I USED TO BRAG ABOUT HOW SMART AND SUPPORTIVE SENS FANS WERE, BUT FOLLOWING THE JASON SPEZZA TRADE I’VE HAD TO RECONSIDER
I like the Ottawa Senators. I really do. I never wanted to. When I moved to the nation’s capital my loyalty already belonged to the beleaguered Edmonton Oilers and at that time, the still infant Senators franchise was just about the only one in the NHL the Oilers could look down on (the Oilers were going through their first playoff drought, turns out it was just a warm up for the decade of despair Edmonton is currently mired in). The Sens weren’t just bad during those days; they were historically bad, setting records for sucking. Why would I want to that to myself? But despite my best efforts, the Sens grew on me and looking back, it isn’t unusual given the similarities between the two organizations. Both were small market Canadian teams, short on cash and unable to attract star players they both concentrated their efforts on building with young talent. The Oilers ended their playoff skid the same year the Sens earned their first (modern) playoff berth, both teams flirted with bankruptcy and relocation before the 2004-05 lockout, and Ottawa made it, all the way to the Stanley Cup finals in 2007 after the Oilers fought and clawed their way there in 2006. When the Oilers missed out on the post-season (more often then not, I’m sad to say), I could follow the Sens and I was happy to see Ales Hemsky, who always got a bum wrap in Edmonton, get dealt to the Sens at last season’s trade deadline. I was hoping Ottawa would make a last minute push, grab the final playoff spot in the East and give Hemmer a well deserved taste of the post-season after the Oilers lengthy stay in the NHL’s basement (so much for that).
And I’ve defended Sens fans more times then I can count. I actually give Sens fans a lot of credit. Ottawa never should have been awarded their franchise over Hamilton in 1990. Canada’s steel town had a stronger bid, with a new NHL ready building in Copps Coliseum, a tonne of cash and was a hockey starved city that sat right in the middle of the most underserviced hockey market on the planet. Now I’m not a big conspiracy guy (even the grandest theory falls apart after the first brush with anything resembling logic) but outside of Hamilton’s bid being sabotaged by Toronto and Buffalo, I’ve often thought in the years since that awarding the Sens to Ottawa was the NHL’s attempts to pacify Canadian fans while putting a franchise in a market destined to fail and eventually relocate to an American one (and that was before Gary’s time, Bettman haters). Ottawa didn’t even have a building, and the Senators would share the Civic Centre (capacity 10,500) with the OHL Ottawa 67’s from 1992 until the then Palladium opened in the winter of 1996, there were legitimate questions surrounding Ottawa’s ownership group (Rod Bryden came on as an additional owner in the first year) as well as concern’s about the team’s financing (the original ownership group had to leverage real estate because they couldn’t afford the entrance fee). And the Senators were already behind the marketing eight ball since every hockey fan in the area was already loyal to either the Toronto Maple Leafs or the Montreal Canadiens (and the team’s epic badness made promoting them even more of a Herculean labour). Toss in multiple fiascos with Alexei Yashin and the bust that was Alexandre Daigle and it’s no small wonder that the Senators survived those dark years. In short Sens fans, in a market renown for being fickle with it’s sporting dollars, you came through. Big.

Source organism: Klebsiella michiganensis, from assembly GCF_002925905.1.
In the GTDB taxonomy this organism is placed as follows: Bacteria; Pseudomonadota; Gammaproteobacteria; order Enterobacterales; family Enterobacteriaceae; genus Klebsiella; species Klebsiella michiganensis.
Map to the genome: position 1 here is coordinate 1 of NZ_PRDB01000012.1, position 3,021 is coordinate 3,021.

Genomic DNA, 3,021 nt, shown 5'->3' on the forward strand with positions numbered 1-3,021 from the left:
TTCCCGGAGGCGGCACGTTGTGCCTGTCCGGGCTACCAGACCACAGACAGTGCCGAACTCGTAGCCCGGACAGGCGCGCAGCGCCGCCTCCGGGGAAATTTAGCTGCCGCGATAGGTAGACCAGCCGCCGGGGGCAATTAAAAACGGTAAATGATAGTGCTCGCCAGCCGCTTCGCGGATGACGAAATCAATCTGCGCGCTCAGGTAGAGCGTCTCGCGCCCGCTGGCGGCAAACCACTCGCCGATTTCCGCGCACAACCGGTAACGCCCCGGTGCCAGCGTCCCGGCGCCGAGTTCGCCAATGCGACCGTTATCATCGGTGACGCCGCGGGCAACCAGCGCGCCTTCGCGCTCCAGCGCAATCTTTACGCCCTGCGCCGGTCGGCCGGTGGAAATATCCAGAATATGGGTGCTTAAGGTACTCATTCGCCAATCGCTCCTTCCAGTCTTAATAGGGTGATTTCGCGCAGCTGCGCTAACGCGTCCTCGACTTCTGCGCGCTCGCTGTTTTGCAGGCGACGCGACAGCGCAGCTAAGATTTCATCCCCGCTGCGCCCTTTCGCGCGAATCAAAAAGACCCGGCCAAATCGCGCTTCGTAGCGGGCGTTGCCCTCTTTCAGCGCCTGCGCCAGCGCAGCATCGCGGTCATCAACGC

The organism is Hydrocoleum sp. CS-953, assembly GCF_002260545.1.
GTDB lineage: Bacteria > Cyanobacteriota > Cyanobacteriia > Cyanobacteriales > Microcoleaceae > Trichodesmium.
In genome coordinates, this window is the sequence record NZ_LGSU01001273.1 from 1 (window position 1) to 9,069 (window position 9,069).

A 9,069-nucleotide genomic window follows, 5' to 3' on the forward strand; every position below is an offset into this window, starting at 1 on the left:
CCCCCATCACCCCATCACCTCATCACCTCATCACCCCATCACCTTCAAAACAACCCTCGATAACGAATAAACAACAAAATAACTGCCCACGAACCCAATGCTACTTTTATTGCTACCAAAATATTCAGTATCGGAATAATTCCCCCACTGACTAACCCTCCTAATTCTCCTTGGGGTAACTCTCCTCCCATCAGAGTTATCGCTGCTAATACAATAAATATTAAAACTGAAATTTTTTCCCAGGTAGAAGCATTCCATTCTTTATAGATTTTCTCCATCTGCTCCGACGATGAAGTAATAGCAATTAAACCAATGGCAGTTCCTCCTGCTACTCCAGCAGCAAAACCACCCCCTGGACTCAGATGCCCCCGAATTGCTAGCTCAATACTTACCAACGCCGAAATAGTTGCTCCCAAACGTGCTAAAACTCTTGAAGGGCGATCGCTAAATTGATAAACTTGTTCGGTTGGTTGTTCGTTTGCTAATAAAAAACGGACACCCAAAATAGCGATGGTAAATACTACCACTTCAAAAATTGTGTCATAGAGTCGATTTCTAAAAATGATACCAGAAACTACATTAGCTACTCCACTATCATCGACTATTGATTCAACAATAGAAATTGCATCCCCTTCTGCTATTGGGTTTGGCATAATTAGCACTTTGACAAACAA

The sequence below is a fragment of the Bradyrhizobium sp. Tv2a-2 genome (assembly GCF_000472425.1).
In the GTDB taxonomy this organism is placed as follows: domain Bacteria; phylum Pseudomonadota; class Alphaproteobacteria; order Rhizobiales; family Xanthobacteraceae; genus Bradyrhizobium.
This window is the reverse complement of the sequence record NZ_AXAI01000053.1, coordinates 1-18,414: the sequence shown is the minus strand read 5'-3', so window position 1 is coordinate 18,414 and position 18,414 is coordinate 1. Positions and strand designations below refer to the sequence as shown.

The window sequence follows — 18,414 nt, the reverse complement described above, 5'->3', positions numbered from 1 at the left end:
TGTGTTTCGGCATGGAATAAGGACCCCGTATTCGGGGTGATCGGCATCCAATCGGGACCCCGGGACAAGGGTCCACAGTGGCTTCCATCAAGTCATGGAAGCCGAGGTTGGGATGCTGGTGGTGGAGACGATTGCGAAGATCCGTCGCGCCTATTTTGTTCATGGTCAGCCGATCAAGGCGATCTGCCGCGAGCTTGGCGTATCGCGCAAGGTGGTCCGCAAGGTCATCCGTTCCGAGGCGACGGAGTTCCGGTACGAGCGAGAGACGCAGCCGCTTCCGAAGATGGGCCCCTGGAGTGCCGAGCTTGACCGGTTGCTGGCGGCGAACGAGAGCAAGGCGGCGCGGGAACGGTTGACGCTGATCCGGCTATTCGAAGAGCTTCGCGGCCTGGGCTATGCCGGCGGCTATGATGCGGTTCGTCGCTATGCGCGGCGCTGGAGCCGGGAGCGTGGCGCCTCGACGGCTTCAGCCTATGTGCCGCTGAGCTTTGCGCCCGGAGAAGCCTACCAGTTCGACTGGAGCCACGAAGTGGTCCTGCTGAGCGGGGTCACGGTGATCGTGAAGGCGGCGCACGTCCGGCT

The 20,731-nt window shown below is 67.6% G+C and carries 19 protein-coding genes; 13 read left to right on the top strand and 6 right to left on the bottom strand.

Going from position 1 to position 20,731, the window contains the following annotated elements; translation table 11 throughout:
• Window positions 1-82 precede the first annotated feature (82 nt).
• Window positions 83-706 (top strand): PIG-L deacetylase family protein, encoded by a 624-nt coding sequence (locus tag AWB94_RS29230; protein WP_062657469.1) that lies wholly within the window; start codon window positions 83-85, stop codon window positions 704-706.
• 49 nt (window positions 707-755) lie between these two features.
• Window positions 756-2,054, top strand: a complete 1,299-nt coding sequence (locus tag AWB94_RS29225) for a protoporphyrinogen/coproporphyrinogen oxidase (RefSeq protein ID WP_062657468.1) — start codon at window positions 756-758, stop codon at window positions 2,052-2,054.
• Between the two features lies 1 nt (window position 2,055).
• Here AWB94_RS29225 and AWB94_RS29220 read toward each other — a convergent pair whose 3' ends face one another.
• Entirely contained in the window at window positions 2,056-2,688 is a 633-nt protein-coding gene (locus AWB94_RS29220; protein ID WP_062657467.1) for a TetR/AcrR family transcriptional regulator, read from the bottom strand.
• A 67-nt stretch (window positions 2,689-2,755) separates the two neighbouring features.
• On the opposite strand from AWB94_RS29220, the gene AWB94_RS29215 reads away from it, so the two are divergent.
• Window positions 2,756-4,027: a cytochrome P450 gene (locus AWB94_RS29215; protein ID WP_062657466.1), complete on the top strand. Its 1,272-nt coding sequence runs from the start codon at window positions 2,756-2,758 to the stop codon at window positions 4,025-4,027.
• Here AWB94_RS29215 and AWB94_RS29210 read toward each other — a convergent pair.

So that’s why I’ve been more then a little disappointed by some of what I’ve been reading and hearing following the Jason Spezza trade on Canada Day. Because while I’ve found plenty of it downright funny, the truth is history has taught to expect better from the Sens Army, and all chuckles aside, you’ve been disappointing me.